"Well. This is just... neat!"
Which leads to some character exploration that's pretty interesting, if a bit obvious. As with "Nightmares," the fantasies that manifest themselves are rooted in character. In Buffy's case, this is spelled out by the narrative, as she attempts to remake herself in the image of the kind of girl she presumes Angel must have been attracted to in his youth. In Xander's case, his soldier persona addresses his issues with masculinity, leading up to a confrontation with Larry, after which he says "It's strange, but beating up that pirate gave me a weird sense of closure." And of course, Willow has two costumes, representing her conflicting urges to break out of her shell and to retreat further into it.
This episode also notably introduces Ethan, an antagonist who proves formidable, if a bit whimsical. But his whimsy is for good reason: he worships the gods of chaos. And his connection to Giles is certainly surprising (well, it would be surprising, if I didn't already know about it), and it furthers the development of Giles as a character. At this point, Giles is probably the character who's developed and changed most since the pilot (with the possible exception of Buffy herself). And here, we get a brief hint of even more to come, which is plenty exciting.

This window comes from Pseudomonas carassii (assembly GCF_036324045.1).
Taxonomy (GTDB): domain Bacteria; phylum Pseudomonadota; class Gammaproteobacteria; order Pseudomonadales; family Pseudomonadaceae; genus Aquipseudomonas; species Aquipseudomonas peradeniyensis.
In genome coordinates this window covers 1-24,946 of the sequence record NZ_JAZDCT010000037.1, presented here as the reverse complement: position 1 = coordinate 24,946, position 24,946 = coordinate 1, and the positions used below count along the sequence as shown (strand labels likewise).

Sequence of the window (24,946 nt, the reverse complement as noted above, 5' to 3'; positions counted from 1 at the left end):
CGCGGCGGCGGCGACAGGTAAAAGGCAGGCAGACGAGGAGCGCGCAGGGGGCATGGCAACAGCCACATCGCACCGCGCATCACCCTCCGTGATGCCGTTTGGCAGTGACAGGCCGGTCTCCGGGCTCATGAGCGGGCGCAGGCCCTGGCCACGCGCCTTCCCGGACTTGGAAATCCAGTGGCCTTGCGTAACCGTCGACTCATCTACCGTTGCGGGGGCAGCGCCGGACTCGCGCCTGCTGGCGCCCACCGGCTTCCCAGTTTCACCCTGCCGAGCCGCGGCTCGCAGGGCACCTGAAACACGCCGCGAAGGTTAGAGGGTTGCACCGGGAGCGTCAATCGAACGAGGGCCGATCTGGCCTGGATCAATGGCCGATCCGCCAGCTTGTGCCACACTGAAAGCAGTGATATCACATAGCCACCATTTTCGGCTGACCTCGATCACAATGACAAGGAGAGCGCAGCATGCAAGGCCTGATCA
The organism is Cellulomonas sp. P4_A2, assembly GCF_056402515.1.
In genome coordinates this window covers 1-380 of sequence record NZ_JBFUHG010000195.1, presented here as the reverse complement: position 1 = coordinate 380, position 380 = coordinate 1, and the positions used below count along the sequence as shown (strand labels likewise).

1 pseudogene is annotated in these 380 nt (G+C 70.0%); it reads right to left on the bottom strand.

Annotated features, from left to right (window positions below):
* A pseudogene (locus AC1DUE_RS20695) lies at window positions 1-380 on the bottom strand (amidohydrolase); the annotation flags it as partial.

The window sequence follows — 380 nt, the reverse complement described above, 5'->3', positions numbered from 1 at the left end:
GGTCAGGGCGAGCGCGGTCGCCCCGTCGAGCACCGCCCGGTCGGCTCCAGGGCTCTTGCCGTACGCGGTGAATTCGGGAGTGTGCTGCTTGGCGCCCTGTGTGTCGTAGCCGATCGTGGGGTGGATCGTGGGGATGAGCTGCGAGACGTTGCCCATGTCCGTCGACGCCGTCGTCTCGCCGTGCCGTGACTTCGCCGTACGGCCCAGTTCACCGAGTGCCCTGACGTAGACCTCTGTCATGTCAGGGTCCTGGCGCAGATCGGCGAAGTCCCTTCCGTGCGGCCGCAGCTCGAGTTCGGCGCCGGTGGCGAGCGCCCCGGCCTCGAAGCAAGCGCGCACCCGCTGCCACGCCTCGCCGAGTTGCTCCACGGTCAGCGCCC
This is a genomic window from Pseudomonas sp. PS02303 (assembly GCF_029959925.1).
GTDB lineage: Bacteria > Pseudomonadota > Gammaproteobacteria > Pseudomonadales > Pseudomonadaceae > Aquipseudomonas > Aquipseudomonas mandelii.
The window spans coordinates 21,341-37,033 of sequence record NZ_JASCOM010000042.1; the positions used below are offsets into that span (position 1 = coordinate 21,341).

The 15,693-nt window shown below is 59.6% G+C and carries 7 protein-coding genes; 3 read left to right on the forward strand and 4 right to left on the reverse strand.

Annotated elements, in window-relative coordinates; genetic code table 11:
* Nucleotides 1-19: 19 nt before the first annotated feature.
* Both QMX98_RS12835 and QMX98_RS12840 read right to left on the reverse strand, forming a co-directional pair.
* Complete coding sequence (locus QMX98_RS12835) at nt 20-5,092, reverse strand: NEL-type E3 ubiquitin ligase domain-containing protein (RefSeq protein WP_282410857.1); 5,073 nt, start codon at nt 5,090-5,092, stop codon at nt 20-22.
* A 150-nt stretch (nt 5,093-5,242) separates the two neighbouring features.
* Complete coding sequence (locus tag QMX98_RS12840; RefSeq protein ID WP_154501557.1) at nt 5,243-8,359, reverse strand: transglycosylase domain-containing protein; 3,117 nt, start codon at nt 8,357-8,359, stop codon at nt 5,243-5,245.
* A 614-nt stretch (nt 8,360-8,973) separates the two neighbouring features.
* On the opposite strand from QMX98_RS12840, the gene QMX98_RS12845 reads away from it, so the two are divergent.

I don't think the episode really uses Spike particularly well as a villain, although his reaction to and reveling in the chaos that goes on around him does well in establishing him as a character. His motivation here is a little hazy, though. He seems eager to take the opportunity to take out a weakened, non-Slayer Buffy, but isn't he only interested in Buffy because he wants the satisfaction of taking out another Slayer?
Also kind of problematic is Buffy herself, if only for the reason that Sarah Michelle Gellar doesn't do a particularly good job playing the 18th-century noblewoman. Among other problems, she seems to suffer from Princess Leia syndrome: an inability to decide whether she wants to commit to her poor impression of an English accent, resulting in stilted American with a weird aftertaste of an English cadence. Gellar plays Buffy at a consistently excellent level, but her attempts to branch out, as we see here, aren't as consistent.
So overall, Halloween has a few problems, but not enough to keep it from being a really fun episode, and a breath of fresh air after the two previous episodes. And we even get a little bit more Oz.
- This episode features the first appearance of Larry, a minor character we'll see again.
- It's interesting that Oz keeps seeing Willow, but thus far it's only ever been while she's in costume: In Inca Mummy Girl as an eskimo, and here as a rocker babe" (as the script calls it). Also, he bumps into her while she's wearing her ghost costume, and they even speak to one another, but he doesn't know it's her.
- I wonder if Ethan's message, "be seeing you," is an intentional reference to the Prisoner. The typeface of the shop logo certainly seems reminiscent of the design aesthetic of The Village. If it is a reference, I have no idea what it might signify. If anything.